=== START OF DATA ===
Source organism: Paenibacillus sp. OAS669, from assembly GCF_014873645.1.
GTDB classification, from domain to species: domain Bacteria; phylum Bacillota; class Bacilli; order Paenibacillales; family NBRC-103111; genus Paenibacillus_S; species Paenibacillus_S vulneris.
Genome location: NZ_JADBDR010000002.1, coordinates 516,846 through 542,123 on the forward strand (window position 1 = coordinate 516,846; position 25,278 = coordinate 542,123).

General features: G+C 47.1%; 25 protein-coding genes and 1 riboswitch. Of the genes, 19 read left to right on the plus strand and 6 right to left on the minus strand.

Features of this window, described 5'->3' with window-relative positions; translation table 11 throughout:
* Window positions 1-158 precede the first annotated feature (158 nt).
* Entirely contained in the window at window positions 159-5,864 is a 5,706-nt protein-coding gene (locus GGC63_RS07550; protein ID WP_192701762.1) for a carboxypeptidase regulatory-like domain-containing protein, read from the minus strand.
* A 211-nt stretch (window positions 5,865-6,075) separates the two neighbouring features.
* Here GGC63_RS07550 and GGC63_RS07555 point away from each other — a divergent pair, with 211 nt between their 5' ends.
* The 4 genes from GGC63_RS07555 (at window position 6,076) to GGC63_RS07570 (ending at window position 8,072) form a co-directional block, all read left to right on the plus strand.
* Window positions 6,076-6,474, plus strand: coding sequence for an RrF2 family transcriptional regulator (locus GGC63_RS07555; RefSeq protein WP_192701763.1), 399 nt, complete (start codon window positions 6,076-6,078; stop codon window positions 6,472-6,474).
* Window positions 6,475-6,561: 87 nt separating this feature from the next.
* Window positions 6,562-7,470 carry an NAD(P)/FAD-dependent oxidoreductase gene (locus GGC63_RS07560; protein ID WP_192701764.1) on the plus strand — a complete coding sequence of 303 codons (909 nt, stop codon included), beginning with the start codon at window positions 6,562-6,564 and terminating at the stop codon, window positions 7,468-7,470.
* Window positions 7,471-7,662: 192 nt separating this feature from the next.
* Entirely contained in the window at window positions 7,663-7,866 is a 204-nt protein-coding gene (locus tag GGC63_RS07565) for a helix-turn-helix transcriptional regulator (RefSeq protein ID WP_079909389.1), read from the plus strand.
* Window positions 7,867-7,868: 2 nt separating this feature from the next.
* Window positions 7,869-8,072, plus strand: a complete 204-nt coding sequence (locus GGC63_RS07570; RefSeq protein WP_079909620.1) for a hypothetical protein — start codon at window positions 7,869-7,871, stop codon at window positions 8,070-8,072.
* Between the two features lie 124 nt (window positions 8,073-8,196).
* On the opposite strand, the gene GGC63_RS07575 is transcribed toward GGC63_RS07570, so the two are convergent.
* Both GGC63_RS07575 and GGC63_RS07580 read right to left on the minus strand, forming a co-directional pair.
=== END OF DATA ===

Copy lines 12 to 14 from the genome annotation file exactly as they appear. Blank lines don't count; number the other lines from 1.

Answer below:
* Window positions 6,475-6,561: 87 nt separating this feature from the next.
* Window positions 6,562-7,470 carry an NAD(P)/FAD-dependent oxidoreductase gene (locus GGC63_RS07560; protein ID WP_192701764.1) on the plus strand — a complete coding sequence of 303 codons (909 nt, stop codon included), beginning with the start codon at window positions 6,562-6,564 and terminating at the stop codon, window positions 7,468-7,470.
* Window positions 7,471-7,662: 192 nt separating this feature from the next.